Previous: Could Dinosaurs Have Been Warm-Blooded?
Next: Our Food Is Full of These 5 Chemicals



View count:992,233
Last sync:2024-01-30 16:30


Citation formatting is not guaranteed to be accurate.
MLA Full: "What Happens When You Faint?" YouTube, uploaded by SciShow, 18 August 2015,
MLA Inline: (SciShow, 2015)
APA Full: SciShow. (2015, August 18). What Happens When You Faint? [Video]. YouTube.
APA Inline: (SciShow, 2015)
Chicago Full: SciShow, "What Happens When You Faint?", August 18, 2015, YouTube, 02:26,
Why do we faint? Because sometimes, your nervous system just doesn’t know what to do with itself.

Hosted by: Hank Green
Dooblydoo thanks go to the following Patreon supporters -- we couldn't make SciShow without them! Shout out to Justin Ove, John Szymakowski, Fatima Iqbal, Justin Lentz, David Campos, and Chris Peters.
Like SciShow? Want to help support us, and also get things to put on your walls, cover your torso and hold your liquids? Check out our awesome products over at DFTBA Records:

Or help support us by becoming our patron on Patreon:
Looking for SciShow elsewhere on the internet?



Fainting isn't fun, when it's happening to you or when it's happening to someone else. It is scary and it is unpleasant and why? Why do we do that? When you faint it's because of your nervous system went haywire and your brain wasn't getting enough oxygen. 

A brain requires oxygen like a computer requires electricity and that oxygen is carried to your brain by blood. A lot of blood. About 750 milliliters of blood flowing through your head every minute. If you suddenly decrease that oxygen rich blood flow you get a temporary loss of consciousness known to doctors as syncope and to the rest of us as fainting.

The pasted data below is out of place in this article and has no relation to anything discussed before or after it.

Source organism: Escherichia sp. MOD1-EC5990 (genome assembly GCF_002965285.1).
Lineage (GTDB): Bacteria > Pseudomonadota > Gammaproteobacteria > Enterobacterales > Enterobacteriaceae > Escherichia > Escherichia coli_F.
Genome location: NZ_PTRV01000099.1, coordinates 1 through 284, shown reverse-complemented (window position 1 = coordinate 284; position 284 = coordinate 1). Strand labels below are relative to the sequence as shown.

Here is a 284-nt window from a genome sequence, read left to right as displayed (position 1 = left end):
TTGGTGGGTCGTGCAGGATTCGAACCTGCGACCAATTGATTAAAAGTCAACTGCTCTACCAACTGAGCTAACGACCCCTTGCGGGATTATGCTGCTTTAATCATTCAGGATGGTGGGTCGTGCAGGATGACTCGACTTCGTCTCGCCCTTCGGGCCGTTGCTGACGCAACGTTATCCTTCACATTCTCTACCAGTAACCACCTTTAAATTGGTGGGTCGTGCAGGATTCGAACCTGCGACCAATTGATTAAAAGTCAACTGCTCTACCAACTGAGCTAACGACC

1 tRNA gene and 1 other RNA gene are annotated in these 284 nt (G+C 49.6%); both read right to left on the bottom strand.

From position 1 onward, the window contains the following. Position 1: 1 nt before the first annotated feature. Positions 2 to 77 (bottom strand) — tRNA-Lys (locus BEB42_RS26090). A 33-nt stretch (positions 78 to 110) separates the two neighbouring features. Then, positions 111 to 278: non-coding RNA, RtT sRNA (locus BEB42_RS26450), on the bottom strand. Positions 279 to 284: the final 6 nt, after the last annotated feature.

There a lots of different and sometimes serious medical conditions that can make someone faint, but the kind we are talking about today, the kind that makes one drop at the sight of, blood, is called vasovagal syncope. It's named after the vagus nerve which goes from your brain all the way down through your body ending in your colon. It's part of your autonomic nervous system which regulates your body's involuntary functions. The vagus nerve in particular manages your heart rate and blood pressure.

But it's also responsible for recalibrating your body after you experience a so-called Fight-or-Flight response. When something particularly shocking or unpleasant happens your body goes into survival mode. You release stress hormones like Adrenaline and Cortisol which makes your heart beat faster and constricts your blood vessels, raising your blood pressure and sending more blood and oxygen to your muscles and brain. Heart pumping and muscles primed you're ready to either fight or run away.

But it's all very temporary. After the initial shock your vagus nerve kicks in telling your heart to slow down. It also tells your blood vessels to open back up and get your blood pressure back to normal. In some people this recalibration goes temporarily overboard like the pendulum swinging back in the other direction. So if the vagus nerve overcorrects and the heart rate drops too much blood pressure drops to low and the brains oxygen supply is suddenly interrupted.

It's like unplugging that computer, you black out, you lose muscle control and you tumble down like a Jenga set. This kind of fainting doesn't usually last long though, within a matter of seconds your vagus nerve corrects the error and returns your heartbeat and blood pressure back to normal. You regain consciousness and open your eyes and try to figure out what the heck just happened.

This question came our way from a Patreon Patron known only to us as Fan From Singaporeeeeee! If you'd like to submit a question to be answered you can go to and don't forget to go to and subscribe for more answers all the time to stuff that you're curious about, I know you are.